If you’re like many people, receiving a cervical herniated disc diagnosis gives rise to mixed emotions. On the one hand, it is likely a relief to finally know the cause of the neck pain and other forms of discomfort that you may have been struggling with for weeks or months. On the other hand, it can be scary to find out that you are suffering from a degenerative condition that has the potential to get worse over time.
The important thing to keep in mind when you do receive your diagnosis is to remain positive and patient. The treatment process many involve a certain degree of trial and error. It is unlikely that any one treatment will provide total relief, but a combination of conservative treatments like exercise, stretching, medication, and hot/cold compresses will probably help to alleviate your neck pain and other symptoms.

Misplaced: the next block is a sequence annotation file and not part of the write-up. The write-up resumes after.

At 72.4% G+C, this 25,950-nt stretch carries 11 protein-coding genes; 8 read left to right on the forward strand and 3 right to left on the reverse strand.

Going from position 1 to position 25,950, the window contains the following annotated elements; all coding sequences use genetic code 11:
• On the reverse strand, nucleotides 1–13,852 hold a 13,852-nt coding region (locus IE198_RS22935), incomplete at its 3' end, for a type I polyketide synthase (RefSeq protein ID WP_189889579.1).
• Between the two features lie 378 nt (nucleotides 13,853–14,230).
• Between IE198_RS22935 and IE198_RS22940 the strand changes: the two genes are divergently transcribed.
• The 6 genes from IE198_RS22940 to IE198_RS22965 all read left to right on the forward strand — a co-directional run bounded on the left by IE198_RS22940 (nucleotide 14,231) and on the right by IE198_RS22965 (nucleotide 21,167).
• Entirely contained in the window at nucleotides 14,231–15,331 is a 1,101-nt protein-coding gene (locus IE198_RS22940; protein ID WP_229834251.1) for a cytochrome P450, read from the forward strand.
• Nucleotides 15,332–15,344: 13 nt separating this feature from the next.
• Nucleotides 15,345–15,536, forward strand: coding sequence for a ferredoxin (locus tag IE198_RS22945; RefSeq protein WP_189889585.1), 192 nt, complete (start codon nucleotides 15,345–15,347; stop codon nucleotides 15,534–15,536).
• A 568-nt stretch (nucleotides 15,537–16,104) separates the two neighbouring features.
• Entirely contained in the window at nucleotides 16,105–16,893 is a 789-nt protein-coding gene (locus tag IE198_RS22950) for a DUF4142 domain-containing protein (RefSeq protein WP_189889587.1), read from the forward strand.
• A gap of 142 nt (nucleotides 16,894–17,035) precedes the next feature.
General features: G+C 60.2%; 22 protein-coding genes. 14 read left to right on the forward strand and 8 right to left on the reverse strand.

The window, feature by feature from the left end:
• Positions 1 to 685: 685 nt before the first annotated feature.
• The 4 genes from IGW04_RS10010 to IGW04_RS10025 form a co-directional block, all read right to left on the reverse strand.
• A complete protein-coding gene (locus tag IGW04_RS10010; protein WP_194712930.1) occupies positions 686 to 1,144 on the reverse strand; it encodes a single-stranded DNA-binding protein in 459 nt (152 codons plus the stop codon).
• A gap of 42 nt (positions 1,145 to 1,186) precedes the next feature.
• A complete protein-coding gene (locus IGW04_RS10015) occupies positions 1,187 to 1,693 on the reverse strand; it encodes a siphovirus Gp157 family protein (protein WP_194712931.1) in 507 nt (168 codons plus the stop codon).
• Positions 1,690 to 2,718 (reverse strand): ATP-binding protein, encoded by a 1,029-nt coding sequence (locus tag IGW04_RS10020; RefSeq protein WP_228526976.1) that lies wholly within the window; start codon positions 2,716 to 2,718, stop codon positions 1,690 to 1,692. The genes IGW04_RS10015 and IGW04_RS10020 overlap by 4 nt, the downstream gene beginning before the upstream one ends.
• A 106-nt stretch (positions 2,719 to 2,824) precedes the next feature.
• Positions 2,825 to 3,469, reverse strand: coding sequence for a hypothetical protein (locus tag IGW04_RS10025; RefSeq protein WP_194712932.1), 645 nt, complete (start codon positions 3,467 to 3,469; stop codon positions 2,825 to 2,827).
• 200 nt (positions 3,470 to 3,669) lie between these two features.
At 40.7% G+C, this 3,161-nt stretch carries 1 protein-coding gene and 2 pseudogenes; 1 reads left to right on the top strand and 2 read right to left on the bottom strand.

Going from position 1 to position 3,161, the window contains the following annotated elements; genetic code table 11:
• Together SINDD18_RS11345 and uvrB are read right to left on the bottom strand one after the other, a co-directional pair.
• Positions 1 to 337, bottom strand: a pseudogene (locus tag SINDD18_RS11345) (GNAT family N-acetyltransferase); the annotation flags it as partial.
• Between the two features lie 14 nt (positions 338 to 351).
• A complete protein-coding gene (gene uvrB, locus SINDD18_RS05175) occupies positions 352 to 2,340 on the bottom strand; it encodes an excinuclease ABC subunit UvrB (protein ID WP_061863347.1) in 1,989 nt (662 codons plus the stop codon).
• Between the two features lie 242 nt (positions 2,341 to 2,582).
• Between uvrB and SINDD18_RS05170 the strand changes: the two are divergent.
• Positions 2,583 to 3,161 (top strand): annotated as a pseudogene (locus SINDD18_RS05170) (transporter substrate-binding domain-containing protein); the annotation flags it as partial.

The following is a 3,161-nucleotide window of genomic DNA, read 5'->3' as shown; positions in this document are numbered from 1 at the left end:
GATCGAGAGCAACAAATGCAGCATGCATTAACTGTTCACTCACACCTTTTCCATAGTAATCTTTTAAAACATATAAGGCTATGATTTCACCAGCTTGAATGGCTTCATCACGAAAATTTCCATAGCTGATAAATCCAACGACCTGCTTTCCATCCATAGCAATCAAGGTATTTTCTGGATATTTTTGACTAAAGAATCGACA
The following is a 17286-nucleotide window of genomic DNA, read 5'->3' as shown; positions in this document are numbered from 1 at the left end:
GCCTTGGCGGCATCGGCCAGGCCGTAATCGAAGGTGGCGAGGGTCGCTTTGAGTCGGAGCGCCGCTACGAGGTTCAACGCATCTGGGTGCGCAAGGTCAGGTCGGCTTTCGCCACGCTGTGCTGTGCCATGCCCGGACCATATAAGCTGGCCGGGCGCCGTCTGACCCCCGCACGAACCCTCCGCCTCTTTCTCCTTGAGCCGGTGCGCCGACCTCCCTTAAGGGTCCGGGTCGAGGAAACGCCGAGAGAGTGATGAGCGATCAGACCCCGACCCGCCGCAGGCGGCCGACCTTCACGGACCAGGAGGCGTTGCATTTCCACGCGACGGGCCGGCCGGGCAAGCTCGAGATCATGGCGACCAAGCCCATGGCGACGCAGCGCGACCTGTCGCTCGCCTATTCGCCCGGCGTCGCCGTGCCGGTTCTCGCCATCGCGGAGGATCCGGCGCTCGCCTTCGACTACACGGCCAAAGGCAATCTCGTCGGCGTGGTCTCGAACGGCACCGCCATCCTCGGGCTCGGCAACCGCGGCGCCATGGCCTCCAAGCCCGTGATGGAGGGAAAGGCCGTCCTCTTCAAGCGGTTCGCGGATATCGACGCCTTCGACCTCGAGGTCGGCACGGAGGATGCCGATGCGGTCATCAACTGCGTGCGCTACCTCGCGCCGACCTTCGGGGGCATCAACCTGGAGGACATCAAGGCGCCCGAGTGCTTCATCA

Another important aspect of managing your symptoms is to learn as much as you can about your condition. Be sure to ask your doctor questions about your herniated disc diagnosis. While you may feel overwhelmed when the diagnosis is confirmed, it may be a good idea to schedule a follow-up appointment for a few days or weeks later so that you have time to do research and formulate questions.
Below are a few things to discuss with your doctor:
- At what level of the cervical spine is the herniated disc located?
- Is nerve compression present? If so, which nerve or nerves are being compressed?
- How severe is the herniation?
- What might the cause of the disc herniation have been?
- Did imaging scans also reveal the presence of spinal arthritis?
- What treatments can I try?
- What is the likelihood that I will require surgery?
As you being a treatment plan after receiving a herniated disc diagnosis, be sure to pay close attention to what your body is telling you. Try to stay active, but don’t overexert yourself. Take notes about the efficacy of certain treatments so that you can start to tailor your treatment regimen to suit your unique needs. The majority of individuals who have a herniated disc in the cervical region of the spine will not require surgery for their condition.